I scored the flesh of the belly into a diamond pattern, which created crevices for the spices to go into, leading to more seasoning throughout. Before rubbing the belly with the spice mixture though, I sprinkled it generously with kosher salt.

Once rubbed down, I tied the monster piece of belly closed so it was an even thickness all around. I like doing this with a single piece of butcher twine, but that can be a bit tricky to pull off, so to make your life easier, you can tie the roast with individual pieces of twine at about every inch. Once tied closed, I rubbed the outside with a mixture of salt and baking powder, which is a trick I picked up from Serious Eat to get even crispier skin in the end.

One thing I didn't consider when buying nine pounds of belly was that it may not even fit in my 18.5" smoker, and it almost didn't. At the beginning of the cook, the ends of the meat touched the sides of the smoker lid, but after a couple hours of cooking, it shrank to a size more fitting for the available space.

I used my CyberQ Cloud to keep the heat in the smoker a fairly consistent 225°F and monitor the internal temperature of the pork&mdashwhich I was shooting for a minimum of 180°F to call it done. It took about seven hours to get there, at which point the meat was technically ready to eat, but the skin was limp and rubbery.

To fix that and get the crisp porchetta skin we all deserve, I finished the belly on my rotisserie over a hot fire. I was expecting it to take about 30 minutes to crisp up, but thanks to the baking powder and all the moisture lost during the long cook, it became completely crunchy in half that time&mdashpuffing up and transforming to crackling in 15 minutes.

While making the first slice into this beast of a roast, I can't imagine why I ever considered cooking anything else for this Meatwave. The initial crunch as the knife cut the skin, followed by the soft and glistening meat, let me know this was going to be great. Tastes not only confirmed that assumption, but out did it. This was, by far, the best porchetta I've ever cooked. The meat was tender and intensely flavored from the rub that gave it a combination of a spicy kick with a strong herbal touch. The skin was amazing, having picked up a hearty smokiness along the way that made that extra-crisp bite with a fatty juiciness all the better. One of my most regular guests mentioned to me that this was the best thing he had ever eaten at a Meatwave, and for those that follow this blog, you know that's saying a lot.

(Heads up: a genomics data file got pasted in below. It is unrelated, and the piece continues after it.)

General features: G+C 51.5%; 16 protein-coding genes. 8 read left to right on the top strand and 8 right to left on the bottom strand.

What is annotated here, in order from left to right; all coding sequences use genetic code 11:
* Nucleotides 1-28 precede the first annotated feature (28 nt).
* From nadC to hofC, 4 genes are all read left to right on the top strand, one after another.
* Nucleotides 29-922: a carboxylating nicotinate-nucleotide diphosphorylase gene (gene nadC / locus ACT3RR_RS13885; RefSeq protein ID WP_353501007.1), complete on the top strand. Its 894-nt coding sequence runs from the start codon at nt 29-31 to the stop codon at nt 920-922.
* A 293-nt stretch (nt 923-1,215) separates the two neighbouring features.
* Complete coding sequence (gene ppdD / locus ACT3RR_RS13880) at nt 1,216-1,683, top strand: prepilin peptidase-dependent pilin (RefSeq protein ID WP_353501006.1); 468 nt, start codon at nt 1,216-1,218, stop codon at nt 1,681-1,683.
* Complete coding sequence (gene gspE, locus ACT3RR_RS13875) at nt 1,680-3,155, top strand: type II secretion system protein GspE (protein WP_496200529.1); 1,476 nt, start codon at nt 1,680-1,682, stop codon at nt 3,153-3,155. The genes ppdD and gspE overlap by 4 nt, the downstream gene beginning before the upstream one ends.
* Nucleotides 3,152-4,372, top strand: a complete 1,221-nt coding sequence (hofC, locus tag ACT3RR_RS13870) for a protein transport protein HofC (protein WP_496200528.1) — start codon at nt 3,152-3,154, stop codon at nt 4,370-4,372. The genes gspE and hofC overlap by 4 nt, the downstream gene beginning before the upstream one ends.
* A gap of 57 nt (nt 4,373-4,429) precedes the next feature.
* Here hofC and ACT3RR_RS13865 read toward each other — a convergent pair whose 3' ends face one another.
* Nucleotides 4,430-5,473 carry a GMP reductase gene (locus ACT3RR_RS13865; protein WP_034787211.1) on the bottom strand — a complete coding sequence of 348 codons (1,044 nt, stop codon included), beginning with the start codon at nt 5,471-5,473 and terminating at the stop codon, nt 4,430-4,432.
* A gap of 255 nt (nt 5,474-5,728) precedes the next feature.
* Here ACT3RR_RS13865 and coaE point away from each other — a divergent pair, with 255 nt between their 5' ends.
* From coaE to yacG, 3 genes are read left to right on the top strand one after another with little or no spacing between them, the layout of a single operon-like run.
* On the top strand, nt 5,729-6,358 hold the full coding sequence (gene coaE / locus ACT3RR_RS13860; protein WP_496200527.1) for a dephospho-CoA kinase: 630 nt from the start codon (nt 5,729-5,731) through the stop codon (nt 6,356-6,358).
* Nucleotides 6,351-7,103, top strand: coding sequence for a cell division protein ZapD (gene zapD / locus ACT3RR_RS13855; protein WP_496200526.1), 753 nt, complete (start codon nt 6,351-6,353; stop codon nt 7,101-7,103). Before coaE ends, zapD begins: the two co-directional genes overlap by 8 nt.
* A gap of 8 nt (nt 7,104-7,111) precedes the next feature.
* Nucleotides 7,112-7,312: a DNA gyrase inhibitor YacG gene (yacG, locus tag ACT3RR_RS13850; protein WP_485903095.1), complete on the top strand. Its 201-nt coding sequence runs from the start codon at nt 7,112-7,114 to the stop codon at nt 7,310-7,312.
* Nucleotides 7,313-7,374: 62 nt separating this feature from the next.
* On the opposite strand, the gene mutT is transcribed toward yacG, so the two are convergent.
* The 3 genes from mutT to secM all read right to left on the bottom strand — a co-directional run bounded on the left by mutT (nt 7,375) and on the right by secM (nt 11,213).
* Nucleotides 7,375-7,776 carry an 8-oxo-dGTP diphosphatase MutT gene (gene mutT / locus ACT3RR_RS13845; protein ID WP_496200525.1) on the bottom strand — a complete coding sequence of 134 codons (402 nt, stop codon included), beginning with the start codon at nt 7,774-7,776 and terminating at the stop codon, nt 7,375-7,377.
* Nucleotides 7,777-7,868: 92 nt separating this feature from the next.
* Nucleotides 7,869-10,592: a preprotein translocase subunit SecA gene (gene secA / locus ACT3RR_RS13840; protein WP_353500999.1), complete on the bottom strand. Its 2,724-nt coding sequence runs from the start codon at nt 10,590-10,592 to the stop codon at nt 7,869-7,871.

Published on Thu Aug 17, 2017 by Joshua Bousel

Smoked Porchetta

  • Yield 8-10 servings
  • Prep 30 Minutes
  • Cook 7 Hours 15 Minutes
  • Total 7 Hours 45 Minutes


  • For the Rub
  • 5 teaspoons whole black peppercorns
  • 5 teaspoons fennel seed
  • 2 tablespoons freshly minced garlic (about 6 medium cloves)
  • 2 tablespoons finely chopped fresh sage
  • 1 tablespoon finely chopped fresh thyme
  • 1 tablespoon finely chopped fresh rosemary
  • 1 tablespoon red pepper flakes
  • 1 1/2 teaspoons lemon zest
  • 1 8-9lb piece of boneless pork belly, skin on
  • 5 teaspoons kosher salt, plus more for seasoning
  • 3/4 teaspoon baking powder
  • 2-3 fist size chunks of medium smoking wood such as oak or hickory


  1. To make the rub: Place peppercorns and fennel seed in a cast iron skillet over medium-high heat toast spices until fragrant, about 2 minutes. Transfer to a spice grinder and process until coarsely ground. Transfer spice mixture to small bowl and mix in garlic, sage, thyme, rosemary, red pepper flakes, and lemon zest.
  2. Lay pork belly, skin side down, on a large cutting board. Score flesh on a diagonal with a sharp knife about every inch. Repeat in opposite direction to create a diamond pattern. Season pork belly liberally with salt. Sprinkle rub evenly across pork belly, using hands to pat rub into meat and cut crevices. Roll pork belly into a tight log lengthwise and tie closed with butcher twine about every inch.
  3. Mix 5 teaspoons of salt and 3/4 teaspoon baking powder together in a small bowl. Rub mixture all over exterior of porchetta.
  4. Fire up smoker or grill to 225°F, adding chunks of smoking wood chunks when at temperature. When the wood is ignited and producing smoke, place the pork belly in the smoker or grill and smoke until an instant read thermometer registers 180°F when inserted into center of meat, about 6 to 8 hours. Remove pork belly from smoker and let rest while preparing the grill.
  5. Light one chimney full of charcoal. When all the charcoal is lit and covered with gray ash, pour out and arrange the coals on either side of the charcoal grate and place a foil pan between the two piles of coals. Cover grill and allow to preheat for 5 minutes. Run spit of rotisserie through middle of pork lengthwise and secure ends with rotisserie forks. Place on the rotisserie, cover, and cook at high heat until skin has crisped all over, about 10-15 minutes. Remove pork from grill and spit, cut off butcher twine, slice, and serve immediately.

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Dylan Dude that looks incredible. I'll probably never do it but man the pictures are insane Posted Fri, Aug 18 2017 6:19PM

Porchetta man amigo, that looks like a great belly, and you were right to ditch the loin. I have found that I satisfy more people when I cut up a whole shoulder into strips and roll and tie the belly around that. 2 different fat contents but the same low slow cooking time. Plus a semi expensive belly can go along war around a cheap shoulder and make a thicker impressive but less expensive roast and more people get a meat choice
Posted Thu, May 31 2018 1:24AM

Dutch Looks like a fantastic recipe. What if you put it on the smoker for an hour or so after you cross cut the meat side? You would have a nice smoke flavor, then roll it up and continue with this recipe. Did anyone try that? Thanks. Posted Thu, Jul 12 2018 8:42AM